Students at the University of Virginia Darden School of Business are testing out a new technology that could make their classwork a little easier.
Out of 300 first-year students, 62 were chosen at random to test out the Amazon Kindle DX. It's a wireless electronic reader that takes the place of text books.
Joe Chard is among the lucky few to get a Kindle DX.
He said, "I found out you basically had a one in five shots of getting it and I'd never won a scratch lottery ticket, I never won a raffle, so thought there's no way I'm going to get a Kindle."
Instead of thumbing through paper books, the Kindle DX allows users to scroll, highlight and type notes with just a click of a button.
"It's all very user friendly. there's only five buttons on this thing," said Chard.
The Kindle DX is compact and can hold up to 3,500 books. Users can bookmark pages and refer to them later and search for key words, but the it does take some getting use to.
"On the kindle you kind of have previous page, next page and it can kind of take a minute to go from page to page," said Chard.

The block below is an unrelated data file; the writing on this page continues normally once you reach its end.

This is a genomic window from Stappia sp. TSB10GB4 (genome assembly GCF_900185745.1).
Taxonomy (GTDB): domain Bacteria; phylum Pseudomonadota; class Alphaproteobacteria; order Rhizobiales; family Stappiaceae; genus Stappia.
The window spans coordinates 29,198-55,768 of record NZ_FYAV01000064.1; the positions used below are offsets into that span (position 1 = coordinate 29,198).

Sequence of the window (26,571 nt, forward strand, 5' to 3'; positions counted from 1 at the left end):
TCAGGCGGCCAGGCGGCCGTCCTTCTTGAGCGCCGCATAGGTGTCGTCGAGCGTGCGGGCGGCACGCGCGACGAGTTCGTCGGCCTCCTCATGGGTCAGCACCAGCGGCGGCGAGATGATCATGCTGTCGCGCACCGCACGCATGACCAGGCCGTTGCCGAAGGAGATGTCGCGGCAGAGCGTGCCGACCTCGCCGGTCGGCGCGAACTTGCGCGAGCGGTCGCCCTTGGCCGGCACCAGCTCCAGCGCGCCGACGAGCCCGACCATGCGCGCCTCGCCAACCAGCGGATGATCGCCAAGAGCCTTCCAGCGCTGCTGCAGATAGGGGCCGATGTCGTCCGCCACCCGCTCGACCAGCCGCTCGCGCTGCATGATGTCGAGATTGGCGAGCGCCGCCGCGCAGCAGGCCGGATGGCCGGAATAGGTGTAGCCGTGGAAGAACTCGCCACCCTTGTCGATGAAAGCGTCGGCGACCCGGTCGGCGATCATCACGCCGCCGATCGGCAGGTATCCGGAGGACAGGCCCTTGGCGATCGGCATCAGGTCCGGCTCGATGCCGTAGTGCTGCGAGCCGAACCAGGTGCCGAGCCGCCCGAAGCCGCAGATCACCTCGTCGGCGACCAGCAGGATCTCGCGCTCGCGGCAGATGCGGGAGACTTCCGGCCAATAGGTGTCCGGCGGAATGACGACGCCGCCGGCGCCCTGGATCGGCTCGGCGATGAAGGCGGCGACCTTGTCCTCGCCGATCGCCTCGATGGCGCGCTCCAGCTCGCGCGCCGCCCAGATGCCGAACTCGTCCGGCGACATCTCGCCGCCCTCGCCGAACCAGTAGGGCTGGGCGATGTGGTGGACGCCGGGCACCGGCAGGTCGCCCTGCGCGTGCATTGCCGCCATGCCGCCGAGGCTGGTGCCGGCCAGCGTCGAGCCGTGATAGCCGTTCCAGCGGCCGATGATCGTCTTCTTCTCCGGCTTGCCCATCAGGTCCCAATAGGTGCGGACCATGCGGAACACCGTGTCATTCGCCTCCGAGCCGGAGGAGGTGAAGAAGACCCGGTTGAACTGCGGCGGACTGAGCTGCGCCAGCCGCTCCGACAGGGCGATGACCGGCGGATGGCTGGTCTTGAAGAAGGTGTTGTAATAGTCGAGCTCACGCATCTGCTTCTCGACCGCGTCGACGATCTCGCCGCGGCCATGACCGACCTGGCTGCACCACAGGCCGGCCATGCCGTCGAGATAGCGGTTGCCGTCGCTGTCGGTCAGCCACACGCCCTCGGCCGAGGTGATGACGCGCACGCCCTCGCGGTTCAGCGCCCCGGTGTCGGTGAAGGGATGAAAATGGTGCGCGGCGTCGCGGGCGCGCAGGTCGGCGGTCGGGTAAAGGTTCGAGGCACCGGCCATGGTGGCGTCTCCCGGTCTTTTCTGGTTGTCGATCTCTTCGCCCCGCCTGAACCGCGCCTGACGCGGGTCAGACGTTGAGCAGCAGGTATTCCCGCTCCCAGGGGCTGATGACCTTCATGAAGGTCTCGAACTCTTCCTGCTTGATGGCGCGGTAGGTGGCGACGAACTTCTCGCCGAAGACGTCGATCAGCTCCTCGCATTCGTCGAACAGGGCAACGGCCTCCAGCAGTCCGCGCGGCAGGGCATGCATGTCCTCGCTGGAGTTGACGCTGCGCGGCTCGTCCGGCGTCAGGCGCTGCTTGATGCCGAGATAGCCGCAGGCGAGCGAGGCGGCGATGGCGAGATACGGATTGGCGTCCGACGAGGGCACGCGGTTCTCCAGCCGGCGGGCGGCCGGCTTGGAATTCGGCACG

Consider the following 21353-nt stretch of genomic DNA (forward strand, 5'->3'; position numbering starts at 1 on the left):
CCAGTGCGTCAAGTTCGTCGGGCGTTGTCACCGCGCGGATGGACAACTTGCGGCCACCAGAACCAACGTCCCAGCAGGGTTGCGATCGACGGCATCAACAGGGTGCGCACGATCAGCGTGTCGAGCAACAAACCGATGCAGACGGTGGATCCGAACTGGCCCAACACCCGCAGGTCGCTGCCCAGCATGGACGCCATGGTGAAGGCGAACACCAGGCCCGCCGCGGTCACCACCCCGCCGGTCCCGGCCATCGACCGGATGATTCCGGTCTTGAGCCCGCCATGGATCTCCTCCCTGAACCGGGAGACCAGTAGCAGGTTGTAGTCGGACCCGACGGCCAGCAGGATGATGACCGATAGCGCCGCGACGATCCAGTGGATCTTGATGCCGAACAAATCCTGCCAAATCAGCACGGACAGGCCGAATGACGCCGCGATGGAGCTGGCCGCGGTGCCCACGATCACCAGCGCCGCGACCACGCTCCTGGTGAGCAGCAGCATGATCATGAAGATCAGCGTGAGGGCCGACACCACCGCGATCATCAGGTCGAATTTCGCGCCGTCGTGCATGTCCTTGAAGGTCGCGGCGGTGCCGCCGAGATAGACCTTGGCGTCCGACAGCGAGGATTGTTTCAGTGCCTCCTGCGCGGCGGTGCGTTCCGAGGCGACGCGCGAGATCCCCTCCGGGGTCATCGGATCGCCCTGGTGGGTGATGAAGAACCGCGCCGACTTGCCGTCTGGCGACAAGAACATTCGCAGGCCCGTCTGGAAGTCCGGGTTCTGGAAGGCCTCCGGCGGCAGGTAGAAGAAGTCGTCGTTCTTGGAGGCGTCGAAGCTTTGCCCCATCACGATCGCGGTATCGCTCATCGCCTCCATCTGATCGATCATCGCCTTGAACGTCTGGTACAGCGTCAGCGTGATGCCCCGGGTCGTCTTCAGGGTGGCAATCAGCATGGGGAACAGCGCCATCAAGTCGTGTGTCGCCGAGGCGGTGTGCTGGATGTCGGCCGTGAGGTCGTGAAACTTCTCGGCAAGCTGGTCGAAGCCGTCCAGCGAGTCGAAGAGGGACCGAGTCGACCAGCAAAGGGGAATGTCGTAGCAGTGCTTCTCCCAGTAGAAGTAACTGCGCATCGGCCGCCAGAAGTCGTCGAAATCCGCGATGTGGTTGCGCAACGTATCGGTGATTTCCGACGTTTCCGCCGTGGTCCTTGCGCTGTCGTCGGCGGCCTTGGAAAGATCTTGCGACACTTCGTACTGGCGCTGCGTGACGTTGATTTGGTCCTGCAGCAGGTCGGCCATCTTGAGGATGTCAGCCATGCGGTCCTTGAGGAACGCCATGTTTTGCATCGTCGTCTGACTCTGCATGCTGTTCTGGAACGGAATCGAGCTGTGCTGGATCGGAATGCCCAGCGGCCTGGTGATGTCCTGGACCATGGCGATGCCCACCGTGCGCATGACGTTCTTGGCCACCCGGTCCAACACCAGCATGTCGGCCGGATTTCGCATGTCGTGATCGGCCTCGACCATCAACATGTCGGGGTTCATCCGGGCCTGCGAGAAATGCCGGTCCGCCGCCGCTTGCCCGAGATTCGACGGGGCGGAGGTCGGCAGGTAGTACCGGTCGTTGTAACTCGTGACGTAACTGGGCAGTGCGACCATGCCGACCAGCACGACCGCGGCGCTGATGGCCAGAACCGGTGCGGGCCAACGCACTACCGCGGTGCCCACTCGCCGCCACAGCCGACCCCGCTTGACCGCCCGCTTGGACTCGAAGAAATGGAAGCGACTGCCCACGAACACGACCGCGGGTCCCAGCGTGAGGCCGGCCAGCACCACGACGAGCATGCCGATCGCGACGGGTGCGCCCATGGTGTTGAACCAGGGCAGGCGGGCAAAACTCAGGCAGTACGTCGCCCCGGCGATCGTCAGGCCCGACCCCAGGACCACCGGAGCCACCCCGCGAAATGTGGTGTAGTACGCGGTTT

Robert Carraway is the Associate Dean for MBA Programs at Darden. He said the future of education is pointing toward electronic readers.
"The ability to carry all their text books on an e-reader, I think is just going to be revolutionary," said Carraway.
He said Darden was chosen by Amazon to be one of seven institutions in the world to pilot the program.
"What we hope to come out of it is to figure out ways to use the Kindle above and beyond just a reading device," stated Carraway.
The Kindle DX usually costs about $500, but the Darden students get to use them for free for the year. Then, they have the option of buying them at a discounted rate.